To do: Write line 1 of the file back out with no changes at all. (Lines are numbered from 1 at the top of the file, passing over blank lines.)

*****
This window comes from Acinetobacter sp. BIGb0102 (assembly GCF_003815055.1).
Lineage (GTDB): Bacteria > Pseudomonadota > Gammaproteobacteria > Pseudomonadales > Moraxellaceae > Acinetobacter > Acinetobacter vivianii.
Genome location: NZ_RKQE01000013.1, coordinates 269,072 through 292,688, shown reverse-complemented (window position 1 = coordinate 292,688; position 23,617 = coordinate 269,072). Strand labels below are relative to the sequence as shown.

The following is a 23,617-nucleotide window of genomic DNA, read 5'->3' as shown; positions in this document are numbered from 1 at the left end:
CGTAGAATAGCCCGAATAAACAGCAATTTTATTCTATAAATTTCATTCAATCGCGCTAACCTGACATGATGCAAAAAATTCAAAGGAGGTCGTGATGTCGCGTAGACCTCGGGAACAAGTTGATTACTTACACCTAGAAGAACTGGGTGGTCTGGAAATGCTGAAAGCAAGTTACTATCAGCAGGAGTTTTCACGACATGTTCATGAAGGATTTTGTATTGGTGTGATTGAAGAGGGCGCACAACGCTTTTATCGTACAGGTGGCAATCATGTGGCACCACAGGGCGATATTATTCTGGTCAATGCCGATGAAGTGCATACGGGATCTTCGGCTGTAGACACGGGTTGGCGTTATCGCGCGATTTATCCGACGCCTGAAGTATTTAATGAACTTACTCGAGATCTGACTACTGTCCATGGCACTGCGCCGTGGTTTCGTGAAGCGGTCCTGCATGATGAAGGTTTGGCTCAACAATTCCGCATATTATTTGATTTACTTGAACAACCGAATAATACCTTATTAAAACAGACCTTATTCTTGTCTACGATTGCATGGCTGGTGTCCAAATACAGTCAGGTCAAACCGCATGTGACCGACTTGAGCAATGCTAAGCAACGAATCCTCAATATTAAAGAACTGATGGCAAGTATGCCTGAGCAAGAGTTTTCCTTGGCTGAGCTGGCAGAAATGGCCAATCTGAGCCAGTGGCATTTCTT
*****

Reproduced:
This window comes from Acinetobacter sp. BIGb0102 (assembly GCF_003815055.1).